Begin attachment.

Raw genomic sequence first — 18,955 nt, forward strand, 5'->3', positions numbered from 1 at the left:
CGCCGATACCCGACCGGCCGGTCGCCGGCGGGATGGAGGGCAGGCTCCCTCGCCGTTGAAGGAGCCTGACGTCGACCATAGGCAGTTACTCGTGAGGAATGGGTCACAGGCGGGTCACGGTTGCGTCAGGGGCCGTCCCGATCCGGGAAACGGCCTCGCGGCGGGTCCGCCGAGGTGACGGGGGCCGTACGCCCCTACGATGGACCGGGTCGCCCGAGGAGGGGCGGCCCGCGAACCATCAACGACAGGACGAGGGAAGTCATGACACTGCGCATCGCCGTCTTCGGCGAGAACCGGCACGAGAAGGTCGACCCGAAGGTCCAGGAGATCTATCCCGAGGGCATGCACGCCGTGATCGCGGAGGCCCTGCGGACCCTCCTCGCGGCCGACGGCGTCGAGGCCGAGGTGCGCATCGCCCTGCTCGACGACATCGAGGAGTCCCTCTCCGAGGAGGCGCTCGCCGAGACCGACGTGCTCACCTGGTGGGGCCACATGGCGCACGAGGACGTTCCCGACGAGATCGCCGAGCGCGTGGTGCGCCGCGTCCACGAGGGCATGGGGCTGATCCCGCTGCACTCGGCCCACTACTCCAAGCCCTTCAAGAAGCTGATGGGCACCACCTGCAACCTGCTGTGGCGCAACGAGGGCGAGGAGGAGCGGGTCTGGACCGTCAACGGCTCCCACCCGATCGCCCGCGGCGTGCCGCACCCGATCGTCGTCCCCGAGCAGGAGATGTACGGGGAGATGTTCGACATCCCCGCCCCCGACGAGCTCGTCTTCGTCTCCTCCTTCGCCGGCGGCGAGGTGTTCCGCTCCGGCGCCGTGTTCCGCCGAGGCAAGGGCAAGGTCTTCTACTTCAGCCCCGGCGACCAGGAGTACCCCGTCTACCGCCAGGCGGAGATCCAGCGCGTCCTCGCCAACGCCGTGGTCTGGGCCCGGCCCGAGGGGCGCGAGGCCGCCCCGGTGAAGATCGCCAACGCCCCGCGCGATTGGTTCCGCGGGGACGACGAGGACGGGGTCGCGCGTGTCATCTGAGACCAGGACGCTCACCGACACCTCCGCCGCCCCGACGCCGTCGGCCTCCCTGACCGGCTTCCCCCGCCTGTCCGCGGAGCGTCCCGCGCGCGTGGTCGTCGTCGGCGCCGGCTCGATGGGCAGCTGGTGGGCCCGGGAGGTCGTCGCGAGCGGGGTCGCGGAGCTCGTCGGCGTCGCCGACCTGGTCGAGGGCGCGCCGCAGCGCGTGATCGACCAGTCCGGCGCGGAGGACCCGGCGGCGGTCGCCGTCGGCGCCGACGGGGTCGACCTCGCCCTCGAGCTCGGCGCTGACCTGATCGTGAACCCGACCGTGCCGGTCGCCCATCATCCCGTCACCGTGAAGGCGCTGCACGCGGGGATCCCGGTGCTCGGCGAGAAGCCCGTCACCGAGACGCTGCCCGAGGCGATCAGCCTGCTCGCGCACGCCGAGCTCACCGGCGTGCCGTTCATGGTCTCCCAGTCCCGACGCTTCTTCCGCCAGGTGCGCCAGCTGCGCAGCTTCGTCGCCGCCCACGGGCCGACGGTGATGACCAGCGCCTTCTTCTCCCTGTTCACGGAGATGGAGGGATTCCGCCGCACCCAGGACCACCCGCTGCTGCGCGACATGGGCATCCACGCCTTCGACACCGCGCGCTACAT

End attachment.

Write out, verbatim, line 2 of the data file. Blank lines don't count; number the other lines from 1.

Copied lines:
CGCCGATACCCGACCGGCCGGTCGCCGGCGGGATGGAGGGCAGGCTCCCTCGCCGTTGAAGGAGCCTGACGTCGACCATAGGCAGTTACTCGTGAGGAATGGGTCACAGGCGGGTCACGGTTGCGTCAGGGGCCGTCCCGATCCGGGAAACGGCCTCGCGGCGGGTCCGCCGAGGTGACGGGGGCCGTACGCCCCTACGATGGACCGGGTCGCCCGAGGAGGGGCGGCCCGCGAACCATCAACGACAGGACGAGGGAAGTCATGACACTGCGCATCGCCGTCTTCGGCGAGAACCGGCACGAGAAGGTCGACCCGAAGGTCCAGGAGATCTATCCCGAGGGCATGCACGCCGTGATCGCGGAGGCCCTGCGGACCCTCCTCGCGGCCGACGGCGTCGAGGCCGAGGTGCGCATCGCCCTGCTCGACGACATCGAGGAGTCCCTCTCCGAGGAGGCGCTCGCCGAGACCGACGTGCTCACCTGGTGGGGCCACATGGCGCACGAGGACGTTCCCGACGAGATCGCCGAGCGCGTGGTGCGCCGCGTCCACGAGGGCATGGGGCTGATCCCGCTGCACTCGGCCCACTACTCCAAGCCCTTCAAGAAGCTGATGGGCACCACCTGCAACCTGCTGTGGCGCAACGAGGGCGAGGAGGAGCGGGTCTGGACCGTCAACGGCTCCCACCCGATCGCCCGCGGCGTGCCGCACCCGATCGTCGTCCCCGAGCAGGAGATGTACGGGGAGATGTTCGACATCCCCGCCCCCGACGAGCTCGTCTTCGTCTCCTCCTTCGCCGGCGGCGAGGTGTTCCGCTCCGGCGCCGTGTTCCGCCGAGGCAAGGGCAAGGTCTTCTACTTCAGCCCCGGCGACCAGGAGTACCCCGTCTACCGCCAGGCGGAGATCCAGCGCGTCCTCGCCAACGCCGTGGTCTGGGCCCGGCCCGAGGGGCGCGAGGCCGCCCCGGTGAAGATCGCCAACGCCCCGCGCGATTGGTTCCGCGGGGACGACGAGGACGGGGTCGCGCGTGTCATCTGAGACCAGGACGCTCACCGACACCTCCGCCGCCCCGACGCCGTCGGCCTCCCTGACCGGCTTCCCCCGCCTGTCCGCGGAGCGTCCCGCGCGCGTGGTCGTCGTCGGCGCCGGCTCGATGGGCAGCTGGTGGGCCCGGGAGGTCGTCGCGAGCGGGGTCGCGGAGCTCGTCGGCGTCGCCGACCTGGTCGAGGGCGCGCCGCAGCGCGTGATCGACCAGTCCGGCGCGGAGGACCCGGCGGCGGTCGCCGTCGGCGCCGACGGGGTCGACCTCGCCCTCGAGCTCGGCGCTGACCTGATCGTGAACCCGACCGTGCCGGTCGCCCATCATCCCGTCACCGTGAAGGCGCTGCACGCGGGGATCCCGGTGCTCGGCGAGAAGCCCGTCACCGAGACGCTGCCCGAGGCGATCAGCCTGCTCGCGCACGCCGAGCTCACCGGCGTGCCGTTCATGGTCTCCCAGTCCCGACGCTTCTTCCGCCAGGTGCGCCAGCTGCGCAGCTTCGTCGCCGCCCACGGGCCGACGGTGATGACCAGCGCCTTCTTCTCCCTGTTCACGGAGATGGAGGGATTCCGCCGCACCCAGGACCACCCGCTGCTGCGCGACATGGGCATCCACGCCTTCGACACCGCGCGCTACAT